Monday, January 07, 2008

Dinner plans and escape

I really enjoyed the preperation for this last week. Setting the scene and the context was really important, probably for two reasons. Firstly, because so few people would have been all that familiar with the first eleven chapters of Exodus, and secondly, because within the context of the grand story of the Bible it could be easy to make Exodus 11 be about how to eat like a Christian, or why you should disobey a difficlt boss. I'm sure no one's ever actually done this, but rooting it in the overall story of the Bible makes it a lot easier not to.

Since we’ve just leapt in blind to the middle of Exodus it’s probably important to set the scene a little bit first. The Israelites are in Egypt, and about a generation has passed since Joseph died. People have all but forgotten the work that God did in that time…people quickly forgot the truth even then. Now God’s people are oppressed and enslaved, they need rescue.

Moses and Aaron had been identified by God as the leaders of these people. We remember the story of the burning bush, where God reveals Himself as I AM or YHWH, and tells Moses to go to Pharaoh and demand the freedom of Israel from Egypt. But Pharaoh doesn’t want to let these people go, so God sends on Egypt 9 plagues to secure the freedom of His people. The problem is that Pharaoh’s magicians can replicate exactly what God is doing, which leaves the Pharaoh unimpressed. This has been described by some as a great face off between the God of Israel, and the false god’s of Egypt. So in Exodus 11 God tells Moses and Aaron that this last plague, the tenth plague will secure the freedom of His people from Egypt. That plague is to be the death of the first born in Egypt, as we see in chapter 11 verse 5 ‘every firstborn in Egypt will die’ so there’s a brief overview of our context.

So lets go back to Egypt together, and see what this story has to teach us today.

Look at verse one with me ‘the Lord said to Moses and Aaron in Egypt’. This is significant as this was only the second time the Lord had spoken directly to Moses and his brother for the whole of their time in Egypt, so something important was clearly about to happen, something that already marked this plague out from the others. This idea is reinforced in verse two when God says ‘this month is to be for you the first month, the first month of your year’. What is about to happen signifies a new beginning for Israel, something fresh is about to start, something that hadn’t happened before. This was the beginning of the year for the Israelites in Egypt. Already marked apart by not having been affected by the previous plagues that struck Israel they will now be marked out by their different calendar…and much more as we’re about to see. And how is Israel to commemorate this first month in the new calendar?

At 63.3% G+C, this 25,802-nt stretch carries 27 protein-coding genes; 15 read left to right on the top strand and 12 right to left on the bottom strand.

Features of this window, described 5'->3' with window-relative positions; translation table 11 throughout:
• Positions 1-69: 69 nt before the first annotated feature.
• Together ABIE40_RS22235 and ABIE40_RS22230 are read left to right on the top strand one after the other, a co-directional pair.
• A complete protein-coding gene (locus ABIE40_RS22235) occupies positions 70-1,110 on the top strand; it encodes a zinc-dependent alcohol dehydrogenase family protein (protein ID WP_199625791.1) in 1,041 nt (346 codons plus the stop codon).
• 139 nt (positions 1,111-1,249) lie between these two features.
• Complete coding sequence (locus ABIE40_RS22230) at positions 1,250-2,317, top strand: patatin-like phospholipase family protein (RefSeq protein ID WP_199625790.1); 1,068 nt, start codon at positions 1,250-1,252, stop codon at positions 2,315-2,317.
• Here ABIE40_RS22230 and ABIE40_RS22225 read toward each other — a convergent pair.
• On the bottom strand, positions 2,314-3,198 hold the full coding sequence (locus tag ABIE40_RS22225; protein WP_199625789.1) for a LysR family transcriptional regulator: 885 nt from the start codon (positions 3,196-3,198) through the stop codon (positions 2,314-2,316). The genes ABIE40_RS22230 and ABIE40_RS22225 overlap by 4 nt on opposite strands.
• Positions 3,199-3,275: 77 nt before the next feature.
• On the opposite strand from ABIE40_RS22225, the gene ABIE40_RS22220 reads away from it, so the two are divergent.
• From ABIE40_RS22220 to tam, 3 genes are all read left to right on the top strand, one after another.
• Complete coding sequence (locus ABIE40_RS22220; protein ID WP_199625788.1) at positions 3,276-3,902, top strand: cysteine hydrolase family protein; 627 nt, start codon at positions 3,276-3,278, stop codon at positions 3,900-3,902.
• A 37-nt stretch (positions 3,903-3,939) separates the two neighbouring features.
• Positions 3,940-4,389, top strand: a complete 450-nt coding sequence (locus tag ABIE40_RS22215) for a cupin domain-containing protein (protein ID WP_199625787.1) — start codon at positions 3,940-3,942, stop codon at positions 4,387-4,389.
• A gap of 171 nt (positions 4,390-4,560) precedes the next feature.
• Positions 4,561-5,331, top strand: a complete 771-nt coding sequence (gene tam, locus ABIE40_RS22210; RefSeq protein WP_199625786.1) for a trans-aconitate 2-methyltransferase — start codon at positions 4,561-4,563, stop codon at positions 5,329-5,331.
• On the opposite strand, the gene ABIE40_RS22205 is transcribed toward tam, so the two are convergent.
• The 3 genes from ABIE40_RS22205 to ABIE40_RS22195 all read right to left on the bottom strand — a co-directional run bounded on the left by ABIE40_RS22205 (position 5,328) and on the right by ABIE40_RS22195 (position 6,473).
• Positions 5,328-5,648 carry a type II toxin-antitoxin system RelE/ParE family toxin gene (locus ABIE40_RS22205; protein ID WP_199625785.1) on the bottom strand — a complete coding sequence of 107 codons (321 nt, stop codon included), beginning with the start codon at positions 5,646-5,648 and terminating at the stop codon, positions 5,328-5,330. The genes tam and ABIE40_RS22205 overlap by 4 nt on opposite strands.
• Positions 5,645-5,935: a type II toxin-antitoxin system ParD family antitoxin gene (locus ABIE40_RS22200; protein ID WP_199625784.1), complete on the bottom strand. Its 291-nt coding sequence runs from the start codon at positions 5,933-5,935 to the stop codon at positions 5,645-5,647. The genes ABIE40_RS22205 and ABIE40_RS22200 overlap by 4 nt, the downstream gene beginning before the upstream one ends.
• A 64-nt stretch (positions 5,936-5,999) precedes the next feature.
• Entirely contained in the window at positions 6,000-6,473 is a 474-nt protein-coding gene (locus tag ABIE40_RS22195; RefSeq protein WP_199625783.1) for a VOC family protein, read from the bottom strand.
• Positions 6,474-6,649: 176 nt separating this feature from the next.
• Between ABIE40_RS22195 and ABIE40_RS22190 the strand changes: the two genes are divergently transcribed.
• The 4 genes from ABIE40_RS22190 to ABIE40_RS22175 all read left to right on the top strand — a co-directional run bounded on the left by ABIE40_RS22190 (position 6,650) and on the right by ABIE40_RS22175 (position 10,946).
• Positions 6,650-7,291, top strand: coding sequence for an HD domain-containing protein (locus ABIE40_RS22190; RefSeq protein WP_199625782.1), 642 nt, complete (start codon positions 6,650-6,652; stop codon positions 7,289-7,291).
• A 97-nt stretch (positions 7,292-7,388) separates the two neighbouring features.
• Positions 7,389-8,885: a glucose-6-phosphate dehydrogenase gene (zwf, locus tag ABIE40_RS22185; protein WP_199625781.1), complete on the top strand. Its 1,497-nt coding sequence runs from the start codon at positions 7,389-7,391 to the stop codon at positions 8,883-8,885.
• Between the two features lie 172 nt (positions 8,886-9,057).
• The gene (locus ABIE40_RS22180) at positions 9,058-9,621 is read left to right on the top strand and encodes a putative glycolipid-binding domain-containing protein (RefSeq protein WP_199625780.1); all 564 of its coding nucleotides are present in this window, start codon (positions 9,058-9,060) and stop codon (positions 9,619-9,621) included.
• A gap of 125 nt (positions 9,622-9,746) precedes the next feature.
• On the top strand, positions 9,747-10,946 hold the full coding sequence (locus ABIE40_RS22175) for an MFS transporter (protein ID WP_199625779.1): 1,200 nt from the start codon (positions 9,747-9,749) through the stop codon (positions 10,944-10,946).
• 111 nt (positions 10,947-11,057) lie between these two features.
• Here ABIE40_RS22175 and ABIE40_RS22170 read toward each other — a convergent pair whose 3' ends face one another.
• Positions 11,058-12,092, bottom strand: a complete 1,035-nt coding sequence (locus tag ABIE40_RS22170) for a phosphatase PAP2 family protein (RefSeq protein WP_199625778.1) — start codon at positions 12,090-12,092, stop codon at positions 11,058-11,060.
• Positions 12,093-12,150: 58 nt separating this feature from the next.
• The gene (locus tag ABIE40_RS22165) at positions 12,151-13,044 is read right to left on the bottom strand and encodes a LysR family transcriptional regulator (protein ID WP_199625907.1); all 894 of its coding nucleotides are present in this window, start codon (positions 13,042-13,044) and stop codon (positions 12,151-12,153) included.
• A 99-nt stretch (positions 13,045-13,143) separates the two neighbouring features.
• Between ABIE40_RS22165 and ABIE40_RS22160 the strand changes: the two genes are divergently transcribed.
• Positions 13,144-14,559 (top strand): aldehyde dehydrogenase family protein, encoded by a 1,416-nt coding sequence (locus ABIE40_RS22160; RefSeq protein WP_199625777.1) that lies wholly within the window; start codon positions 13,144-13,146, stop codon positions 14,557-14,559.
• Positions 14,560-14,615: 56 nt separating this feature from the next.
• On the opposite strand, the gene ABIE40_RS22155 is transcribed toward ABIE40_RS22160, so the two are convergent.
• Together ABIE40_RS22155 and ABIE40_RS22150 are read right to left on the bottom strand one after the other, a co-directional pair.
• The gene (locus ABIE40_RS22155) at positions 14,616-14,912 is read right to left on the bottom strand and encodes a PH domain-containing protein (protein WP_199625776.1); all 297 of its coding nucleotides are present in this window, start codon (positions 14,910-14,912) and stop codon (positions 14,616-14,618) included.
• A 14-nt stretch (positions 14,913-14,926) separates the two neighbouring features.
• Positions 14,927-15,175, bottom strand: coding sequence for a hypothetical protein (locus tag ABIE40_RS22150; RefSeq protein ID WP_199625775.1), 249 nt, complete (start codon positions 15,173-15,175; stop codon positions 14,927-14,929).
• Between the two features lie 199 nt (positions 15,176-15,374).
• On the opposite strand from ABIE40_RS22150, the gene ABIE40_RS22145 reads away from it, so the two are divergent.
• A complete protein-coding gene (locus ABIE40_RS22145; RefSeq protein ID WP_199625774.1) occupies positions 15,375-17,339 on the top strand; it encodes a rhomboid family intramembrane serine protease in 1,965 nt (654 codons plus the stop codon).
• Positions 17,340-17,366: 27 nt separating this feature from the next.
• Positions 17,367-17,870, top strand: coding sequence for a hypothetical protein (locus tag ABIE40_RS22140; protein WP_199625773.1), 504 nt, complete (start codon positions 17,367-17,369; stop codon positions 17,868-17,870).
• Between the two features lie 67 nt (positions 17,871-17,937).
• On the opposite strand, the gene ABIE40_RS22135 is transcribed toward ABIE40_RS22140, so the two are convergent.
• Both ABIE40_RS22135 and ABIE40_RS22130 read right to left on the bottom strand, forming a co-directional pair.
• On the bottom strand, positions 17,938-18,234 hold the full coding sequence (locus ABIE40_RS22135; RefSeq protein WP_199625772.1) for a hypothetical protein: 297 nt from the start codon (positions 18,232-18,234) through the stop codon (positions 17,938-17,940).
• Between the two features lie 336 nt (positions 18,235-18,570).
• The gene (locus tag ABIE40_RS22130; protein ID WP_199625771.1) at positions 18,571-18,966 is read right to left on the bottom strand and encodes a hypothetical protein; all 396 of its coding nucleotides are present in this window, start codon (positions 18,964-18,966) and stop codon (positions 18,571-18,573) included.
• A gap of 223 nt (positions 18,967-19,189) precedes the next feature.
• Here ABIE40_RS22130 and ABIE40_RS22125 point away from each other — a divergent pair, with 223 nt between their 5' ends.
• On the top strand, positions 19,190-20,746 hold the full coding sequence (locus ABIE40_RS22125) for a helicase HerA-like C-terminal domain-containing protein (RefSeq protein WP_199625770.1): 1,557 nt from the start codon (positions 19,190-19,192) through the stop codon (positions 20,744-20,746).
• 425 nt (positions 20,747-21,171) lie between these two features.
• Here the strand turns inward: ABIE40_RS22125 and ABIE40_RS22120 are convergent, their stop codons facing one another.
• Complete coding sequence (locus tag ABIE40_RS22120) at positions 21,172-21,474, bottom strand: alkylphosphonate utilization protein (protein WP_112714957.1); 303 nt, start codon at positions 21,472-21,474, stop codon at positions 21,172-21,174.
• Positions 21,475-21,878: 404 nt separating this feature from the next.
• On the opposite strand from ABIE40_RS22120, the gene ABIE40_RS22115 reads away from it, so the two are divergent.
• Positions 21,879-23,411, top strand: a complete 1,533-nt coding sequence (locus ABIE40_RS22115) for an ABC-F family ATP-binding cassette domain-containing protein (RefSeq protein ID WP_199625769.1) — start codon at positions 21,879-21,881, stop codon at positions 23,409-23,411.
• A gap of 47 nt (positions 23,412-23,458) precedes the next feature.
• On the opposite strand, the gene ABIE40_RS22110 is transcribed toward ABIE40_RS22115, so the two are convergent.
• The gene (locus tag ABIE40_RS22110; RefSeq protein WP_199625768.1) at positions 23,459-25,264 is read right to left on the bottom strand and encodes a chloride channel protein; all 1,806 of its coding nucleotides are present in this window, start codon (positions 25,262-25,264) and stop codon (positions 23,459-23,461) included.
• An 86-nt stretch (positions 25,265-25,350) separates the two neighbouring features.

God gives them some instructions in verses 3-8. Moses and Aaron are to tell the community of Israel that ‘each man is to take a lamb for his family’. If that family is too small for a whole lamb they are to share it with, verse four tells us, their nearest neighbour. You can imagine perhaps the deliberation that went on in the households, as to who would eat what, how big the lamb was and how much would be left over. This command was significant because the lamb was to correspond to people rather than just to households as we’ll see later on, but at the same time each person would still need enough to eat. The lamb would have to be sufficient. And it couldn’t be just any old lamb that the men could find…look at verse 5 with me ‘the animals you choose must be a year old, without defect, and you may take them from the sheep or the goats.’ There was some reason in God’s thinking here that there needed to be nothing wrong with the lamb or goat that was chosen, it had to be perfect, without defect…there was to be nothing wrong with the lamb that was chosen. Again we can see that the whittling down process would have taken some time. There was clearly to be a thoughtful deliberate process of selection. We should probably stop here and consider how Moses and Aaron would have been feeling at this point. They had been told, as Exodus 11 records, how God was going to effect the release of His people from Egypt with one more plague, and in the second half of Exodus 11 we see that Moses had been told that God Himself would come to slay all the firstborn in Egypt… You can appreciate then at this point they would perhaps have expected the Lord to give them details on how their own firstborn are to escape such a fate, but instead He seems to be giving them instructions for a rather formal communal dinner party...

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